12      Stich’s second argument is that he was denied the effective assistance of counsel due to counsel’s failure to object to the prosecutor’s remarks made in closing argument.  “The benchmark for judging any claim of ineffectiveness must be whether counsel’s conduct so undermined the proper functioning of the adversarial process that the trial cannot be relied on as having produced a just result.”  Strickland v. Washington, 466 U.S. 668, 686 (1984).  In assessing whether trial counsel’s performance was adequate, Wisconsin applies the two-part test outlined in Strickland.  To establish that he was denied effective representation, Stich must show both that counsel’s performance was deficient and that the deficiency prejudiced him by adversely affecting the judgment.  Id. at 687.

13      Stich points out two threads of thought made by the prosecutor that he believes his counsel improperly failed to object to.[7]  The first group of statements dealt with the credibility of the deputies’ testimony.  As Stich correctly points out, attorneys may not state a personal opinion as to the credibility of a witness.  See SCR 20:3.4(e) (2009).  Attorneys may, however, comment on the credibility of a witness provided that the commentary is based on the evidence rather than personal opinion.  See State v. Adams, 221 Wis. 2d 1, 17, 584 N.W.2d 695 (Ct. App. 1998).  In his closing, the prosecutor stated that the deputies described what they saw “truthfully and honestly,” without guessing at anything else.  Viewed in context, however, these statements came immediately after the prosecutor outlined the officers’ testimony.  The prosecutor then stated that the deputies’ testimony made sense, and that it all ran together.  When viewed in this context, the prosecutor was not stating a personal opinion of the witnesses’ credibility, but was making appropriate comments on the credibility of their testimony based on the evidence presented.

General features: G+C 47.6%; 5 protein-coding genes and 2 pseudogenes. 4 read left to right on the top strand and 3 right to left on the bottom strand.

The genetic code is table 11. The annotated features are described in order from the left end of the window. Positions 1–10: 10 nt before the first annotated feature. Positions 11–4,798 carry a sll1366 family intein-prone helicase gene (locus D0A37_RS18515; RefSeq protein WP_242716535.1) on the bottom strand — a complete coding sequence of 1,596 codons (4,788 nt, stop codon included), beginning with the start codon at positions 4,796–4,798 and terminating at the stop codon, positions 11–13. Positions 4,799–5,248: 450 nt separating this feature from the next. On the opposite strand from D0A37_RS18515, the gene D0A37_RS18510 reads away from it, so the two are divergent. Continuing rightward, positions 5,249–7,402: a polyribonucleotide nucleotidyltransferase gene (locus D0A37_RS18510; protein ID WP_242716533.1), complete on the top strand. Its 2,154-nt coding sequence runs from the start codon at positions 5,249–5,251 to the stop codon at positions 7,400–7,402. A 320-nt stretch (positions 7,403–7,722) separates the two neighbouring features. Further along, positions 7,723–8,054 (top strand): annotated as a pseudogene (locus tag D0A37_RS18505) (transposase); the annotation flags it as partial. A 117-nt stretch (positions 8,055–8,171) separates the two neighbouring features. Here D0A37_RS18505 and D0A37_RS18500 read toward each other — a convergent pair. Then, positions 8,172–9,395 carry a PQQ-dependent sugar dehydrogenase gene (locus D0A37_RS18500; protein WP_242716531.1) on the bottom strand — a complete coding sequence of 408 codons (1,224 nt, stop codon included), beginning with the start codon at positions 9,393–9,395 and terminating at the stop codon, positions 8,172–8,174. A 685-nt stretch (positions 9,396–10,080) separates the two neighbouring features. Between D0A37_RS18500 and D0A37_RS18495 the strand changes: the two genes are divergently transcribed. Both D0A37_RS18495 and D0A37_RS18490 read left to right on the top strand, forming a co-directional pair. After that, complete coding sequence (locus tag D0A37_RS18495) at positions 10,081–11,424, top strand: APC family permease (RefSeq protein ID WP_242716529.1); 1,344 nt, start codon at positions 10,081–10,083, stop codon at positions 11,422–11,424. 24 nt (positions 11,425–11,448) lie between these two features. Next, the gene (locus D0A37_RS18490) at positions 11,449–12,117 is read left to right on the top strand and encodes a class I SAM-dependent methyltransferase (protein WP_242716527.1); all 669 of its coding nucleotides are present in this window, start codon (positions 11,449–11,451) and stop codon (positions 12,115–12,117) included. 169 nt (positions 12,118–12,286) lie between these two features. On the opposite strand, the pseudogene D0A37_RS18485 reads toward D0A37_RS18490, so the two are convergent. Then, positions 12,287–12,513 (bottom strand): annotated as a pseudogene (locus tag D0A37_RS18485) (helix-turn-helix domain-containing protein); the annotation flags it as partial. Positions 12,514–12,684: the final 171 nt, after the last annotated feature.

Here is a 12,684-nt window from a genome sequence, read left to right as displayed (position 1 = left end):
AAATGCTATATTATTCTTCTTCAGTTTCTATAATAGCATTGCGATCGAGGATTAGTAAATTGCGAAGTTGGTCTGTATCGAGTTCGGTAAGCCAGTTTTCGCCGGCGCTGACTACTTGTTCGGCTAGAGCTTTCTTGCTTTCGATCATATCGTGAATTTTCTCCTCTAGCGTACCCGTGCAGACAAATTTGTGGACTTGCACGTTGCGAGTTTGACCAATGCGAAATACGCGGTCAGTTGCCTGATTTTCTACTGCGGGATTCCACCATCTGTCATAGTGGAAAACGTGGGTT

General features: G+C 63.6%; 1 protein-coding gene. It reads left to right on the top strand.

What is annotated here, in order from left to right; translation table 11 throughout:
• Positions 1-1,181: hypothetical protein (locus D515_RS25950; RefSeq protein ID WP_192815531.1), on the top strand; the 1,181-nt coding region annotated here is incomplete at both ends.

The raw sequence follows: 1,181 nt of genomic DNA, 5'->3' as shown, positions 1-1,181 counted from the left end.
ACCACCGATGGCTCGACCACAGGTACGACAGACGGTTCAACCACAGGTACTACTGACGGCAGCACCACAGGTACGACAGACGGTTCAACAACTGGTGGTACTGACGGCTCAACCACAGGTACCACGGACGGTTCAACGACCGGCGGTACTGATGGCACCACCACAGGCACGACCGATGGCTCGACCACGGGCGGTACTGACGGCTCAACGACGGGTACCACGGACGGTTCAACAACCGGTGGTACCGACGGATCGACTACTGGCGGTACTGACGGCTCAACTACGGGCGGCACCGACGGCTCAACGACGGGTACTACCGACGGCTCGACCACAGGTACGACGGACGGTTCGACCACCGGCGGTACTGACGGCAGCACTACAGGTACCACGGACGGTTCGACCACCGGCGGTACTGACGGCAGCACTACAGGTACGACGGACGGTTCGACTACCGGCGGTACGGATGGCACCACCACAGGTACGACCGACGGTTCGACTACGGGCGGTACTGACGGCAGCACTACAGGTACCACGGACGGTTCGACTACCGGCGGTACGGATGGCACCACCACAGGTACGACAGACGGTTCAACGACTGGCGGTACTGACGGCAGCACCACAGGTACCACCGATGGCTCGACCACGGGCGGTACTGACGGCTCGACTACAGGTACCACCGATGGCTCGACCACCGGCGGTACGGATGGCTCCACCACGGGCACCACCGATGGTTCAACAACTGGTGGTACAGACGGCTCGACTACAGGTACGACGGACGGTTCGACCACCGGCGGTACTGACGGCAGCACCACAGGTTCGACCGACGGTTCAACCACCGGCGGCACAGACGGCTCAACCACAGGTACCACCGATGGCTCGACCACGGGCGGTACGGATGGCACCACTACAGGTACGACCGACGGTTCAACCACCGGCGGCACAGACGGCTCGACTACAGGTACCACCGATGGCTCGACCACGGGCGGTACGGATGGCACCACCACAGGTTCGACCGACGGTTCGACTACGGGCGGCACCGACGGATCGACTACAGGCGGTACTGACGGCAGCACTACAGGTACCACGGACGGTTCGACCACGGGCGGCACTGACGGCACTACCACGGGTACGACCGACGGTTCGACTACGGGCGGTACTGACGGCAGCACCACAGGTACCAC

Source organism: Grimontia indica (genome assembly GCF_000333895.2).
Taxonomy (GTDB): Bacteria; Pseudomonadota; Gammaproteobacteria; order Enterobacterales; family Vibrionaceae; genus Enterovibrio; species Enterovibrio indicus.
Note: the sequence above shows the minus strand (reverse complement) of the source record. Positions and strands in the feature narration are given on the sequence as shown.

14      The second complaint alleges that the prosecutor invited the jury to convict Stich based on factors other than what was in evidence.  The prosecutor discussed Stich’s efforts to rile up his dog and his repeated commands to his dog to attack the deputies.  The prosecutor then stated that these actions showed that Stich was willing to “go all the way.”  Stich argues that there was nothing in the evidence to support this assertion, and that it invited the jury to convict him based a willingness to “go all the way,” rather than based on his actions as shown by the evidence.